I feel compelled to applaud Don’s lost cause of trying to hold media portrayals up to scrutiny. I’m often torn between hysterical laughter and crippling despair when reading or listening to infotainment.

Jim May 9, 2011 at 1:17 pm

A very good response to an extremely angry sounding and naive article by E.J. Dionne. Like you said Don, the part of his argument that is most disingenuous is that he doesn’t consider the alternatives and the unseen. His article felt like a reactionary piece to having conversed with someone who made him mad. It was not professional and occasionally he tried to use big words to make himself sound professional. I am really surprised that the Washington Post even allowed that piece to represent their name.

“In the case of the car industry, allowing the market to operate without any intervention by government would have wiped out a large part of the business that is based in Midwestern states. This irreversible decision would have damaged the economy, many communities and tens of thousands of families.” That statement is very assuming and myopic. It’s very black and white: if the government did not bail GM and Chrysler out, many people would lose their jobs, forever. They’d be left to fend for themselves and communities would forever be lost to a history of once being great. Therefore, the market couldn’t possibly adapt in this situation because it is full of a bunch of cold and greedy people. /sarcasm

It’s a dangerous precedent to bail anything out on the premise that, unless the government acts, some disastrous result will occur; not if, but when. I certainly hope nobody takes Dionne seriously, that would be the largest tragedy of them all.

Justin P May 9, 2011 at 1:29 pm

The only ones that take E.J. Dionne seriously are the people are the ones that already think like him. They probably see him as more evidence that they are right, it’s typical groupthink.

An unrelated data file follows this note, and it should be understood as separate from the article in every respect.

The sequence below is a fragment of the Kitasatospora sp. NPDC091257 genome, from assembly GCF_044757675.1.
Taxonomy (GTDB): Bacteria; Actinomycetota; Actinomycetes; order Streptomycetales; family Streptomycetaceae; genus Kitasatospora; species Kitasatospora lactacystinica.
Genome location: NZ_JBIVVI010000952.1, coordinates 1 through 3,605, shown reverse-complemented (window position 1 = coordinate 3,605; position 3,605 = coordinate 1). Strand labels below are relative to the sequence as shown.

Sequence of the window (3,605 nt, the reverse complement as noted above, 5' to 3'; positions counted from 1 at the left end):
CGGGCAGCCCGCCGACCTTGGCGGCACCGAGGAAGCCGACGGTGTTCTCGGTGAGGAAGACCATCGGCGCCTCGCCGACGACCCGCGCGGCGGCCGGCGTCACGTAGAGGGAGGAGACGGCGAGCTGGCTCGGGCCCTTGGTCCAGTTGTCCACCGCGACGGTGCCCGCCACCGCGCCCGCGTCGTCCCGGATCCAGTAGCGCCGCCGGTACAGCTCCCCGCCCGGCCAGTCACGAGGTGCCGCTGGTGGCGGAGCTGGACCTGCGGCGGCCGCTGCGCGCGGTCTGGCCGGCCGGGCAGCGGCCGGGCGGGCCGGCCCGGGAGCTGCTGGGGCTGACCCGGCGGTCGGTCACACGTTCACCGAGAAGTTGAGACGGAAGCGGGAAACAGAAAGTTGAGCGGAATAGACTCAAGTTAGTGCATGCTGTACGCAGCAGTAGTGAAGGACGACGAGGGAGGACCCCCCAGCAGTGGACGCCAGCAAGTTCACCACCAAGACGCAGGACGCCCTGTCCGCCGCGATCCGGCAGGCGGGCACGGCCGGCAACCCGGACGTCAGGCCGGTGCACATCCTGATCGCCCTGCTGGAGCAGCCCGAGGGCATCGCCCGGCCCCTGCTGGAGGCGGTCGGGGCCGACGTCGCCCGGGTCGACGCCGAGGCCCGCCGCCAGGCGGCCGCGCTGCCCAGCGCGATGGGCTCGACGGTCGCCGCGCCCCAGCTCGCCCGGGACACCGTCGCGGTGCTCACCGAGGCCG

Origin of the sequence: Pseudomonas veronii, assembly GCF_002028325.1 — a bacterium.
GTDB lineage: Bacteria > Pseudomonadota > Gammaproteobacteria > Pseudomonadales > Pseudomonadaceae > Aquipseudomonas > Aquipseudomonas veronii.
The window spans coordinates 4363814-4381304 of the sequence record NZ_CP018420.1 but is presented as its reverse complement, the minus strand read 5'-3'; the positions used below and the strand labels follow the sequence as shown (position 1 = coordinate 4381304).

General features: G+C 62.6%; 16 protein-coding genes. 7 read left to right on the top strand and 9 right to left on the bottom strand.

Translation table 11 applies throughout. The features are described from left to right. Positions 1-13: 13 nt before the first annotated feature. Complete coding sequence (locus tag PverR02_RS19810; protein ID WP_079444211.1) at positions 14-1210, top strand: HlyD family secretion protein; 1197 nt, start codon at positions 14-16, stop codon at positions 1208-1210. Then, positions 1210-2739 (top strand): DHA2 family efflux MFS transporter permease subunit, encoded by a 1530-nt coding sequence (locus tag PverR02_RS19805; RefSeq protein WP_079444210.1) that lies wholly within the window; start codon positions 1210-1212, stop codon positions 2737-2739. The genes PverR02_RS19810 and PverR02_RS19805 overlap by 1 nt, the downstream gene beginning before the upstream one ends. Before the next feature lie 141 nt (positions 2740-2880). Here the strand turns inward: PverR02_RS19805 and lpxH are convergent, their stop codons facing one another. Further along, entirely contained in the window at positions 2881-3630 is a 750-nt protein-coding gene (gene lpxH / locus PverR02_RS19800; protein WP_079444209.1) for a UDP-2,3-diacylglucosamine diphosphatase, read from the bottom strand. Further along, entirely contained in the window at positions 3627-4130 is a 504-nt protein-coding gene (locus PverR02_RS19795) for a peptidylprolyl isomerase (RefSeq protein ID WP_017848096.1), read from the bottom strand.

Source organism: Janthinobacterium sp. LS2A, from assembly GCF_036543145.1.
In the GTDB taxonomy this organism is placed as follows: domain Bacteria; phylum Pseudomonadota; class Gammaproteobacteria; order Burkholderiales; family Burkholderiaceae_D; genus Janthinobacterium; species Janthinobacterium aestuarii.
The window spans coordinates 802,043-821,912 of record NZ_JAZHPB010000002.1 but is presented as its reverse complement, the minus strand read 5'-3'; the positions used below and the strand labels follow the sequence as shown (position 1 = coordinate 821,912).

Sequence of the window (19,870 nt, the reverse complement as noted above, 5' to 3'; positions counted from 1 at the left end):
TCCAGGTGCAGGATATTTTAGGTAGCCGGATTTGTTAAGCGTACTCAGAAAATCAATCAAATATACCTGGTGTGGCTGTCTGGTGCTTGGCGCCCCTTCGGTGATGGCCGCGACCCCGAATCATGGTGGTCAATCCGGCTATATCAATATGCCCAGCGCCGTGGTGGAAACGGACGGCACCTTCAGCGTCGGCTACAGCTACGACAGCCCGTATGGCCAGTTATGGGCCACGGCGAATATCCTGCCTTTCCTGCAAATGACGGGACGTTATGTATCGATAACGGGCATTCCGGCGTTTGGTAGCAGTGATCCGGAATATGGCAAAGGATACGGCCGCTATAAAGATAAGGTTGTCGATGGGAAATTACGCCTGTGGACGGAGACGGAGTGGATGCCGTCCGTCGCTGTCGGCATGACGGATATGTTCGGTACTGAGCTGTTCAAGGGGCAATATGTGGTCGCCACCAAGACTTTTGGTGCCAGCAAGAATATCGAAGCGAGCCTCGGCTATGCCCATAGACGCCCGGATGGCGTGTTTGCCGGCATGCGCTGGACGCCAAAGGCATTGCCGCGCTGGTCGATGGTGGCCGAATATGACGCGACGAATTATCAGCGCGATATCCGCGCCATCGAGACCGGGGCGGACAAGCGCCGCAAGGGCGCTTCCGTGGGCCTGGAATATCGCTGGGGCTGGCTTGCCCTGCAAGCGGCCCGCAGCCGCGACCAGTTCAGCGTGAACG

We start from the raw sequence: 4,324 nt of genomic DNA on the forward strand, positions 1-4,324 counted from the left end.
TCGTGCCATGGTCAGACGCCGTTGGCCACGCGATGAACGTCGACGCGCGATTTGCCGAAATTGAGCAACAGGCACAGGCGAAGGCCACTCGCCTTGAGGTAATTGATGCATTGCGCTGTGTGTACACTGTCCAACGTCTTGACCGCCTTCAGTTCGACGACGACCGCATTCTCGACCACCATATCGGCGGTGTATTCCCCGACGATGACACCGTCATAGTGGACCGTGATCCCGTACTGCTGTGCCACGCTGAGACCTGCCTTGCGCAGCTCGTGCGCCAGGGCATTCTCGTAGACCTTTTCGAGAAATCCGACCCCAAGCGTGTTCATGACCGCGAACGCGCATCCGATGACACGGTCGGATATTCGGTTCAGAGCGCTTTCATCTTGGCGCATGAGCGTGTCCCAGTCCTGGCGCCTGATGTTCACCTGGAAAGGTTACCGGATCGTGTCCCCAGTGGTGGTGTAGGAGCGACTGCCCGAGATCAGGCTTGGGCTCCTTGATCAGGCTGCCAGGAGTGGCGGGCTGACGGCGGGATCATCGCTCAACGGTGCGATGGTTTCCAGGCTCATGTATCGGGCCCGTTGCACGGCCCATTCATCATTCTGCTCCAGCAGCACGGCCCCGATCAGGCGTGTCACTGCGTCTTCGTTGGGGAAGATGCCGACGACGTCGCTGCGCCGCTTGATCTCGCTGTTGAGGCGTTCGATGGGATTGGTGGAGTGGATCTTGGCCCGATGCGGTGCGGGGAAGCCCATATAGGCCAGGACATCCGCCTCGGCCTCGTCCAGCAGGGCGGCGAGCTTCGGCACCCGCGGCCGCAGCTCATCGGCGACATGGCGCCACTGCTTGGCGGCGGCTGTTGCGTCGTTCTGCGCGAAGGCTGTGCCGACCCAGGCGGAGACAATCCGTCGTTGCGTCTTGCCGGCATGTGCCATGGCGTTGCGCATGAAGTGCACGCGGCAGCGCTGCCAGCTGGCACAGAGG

Joshua May 9, 2011 at 9:14 pm

cafe hayek is typical groupthink

Methinks1776 May 9, 2011 at 9:20 pm

Better a group that thinks than a group that doesn’t.

Mao_Dung May 9, 2011 at 1:28 pm

Both you and Dionne are likely wrong about “bailouts.” The fact that most of the companies become profitable after the financial assistance seems to suggest a method to the madness. It is one thing for a mom and pop store to fold, and another for GM to collapse. The ripple effect of the second is more like a radioactive tsunami. The crippling of the banking system during the Great Depression should have been prevented. Ask Milton Friedman about that. Failure shouldn’t be reward either, so there need to be a balancing act, as well as strings attached to taxpayer bailouts. Much more can be said about all this, but to simply say “let’em fail,” is a simplistic indication of muddled economic thinking.

Methinks1776 May 9, 2011 at 1:41 pm

There are strings attached to taxpayer bailouts, Chinese Crap. The The government attaches more strings and other things to taxpayers with each bailout.

Ken May 9, 2011 at 1:44 pm

Dung,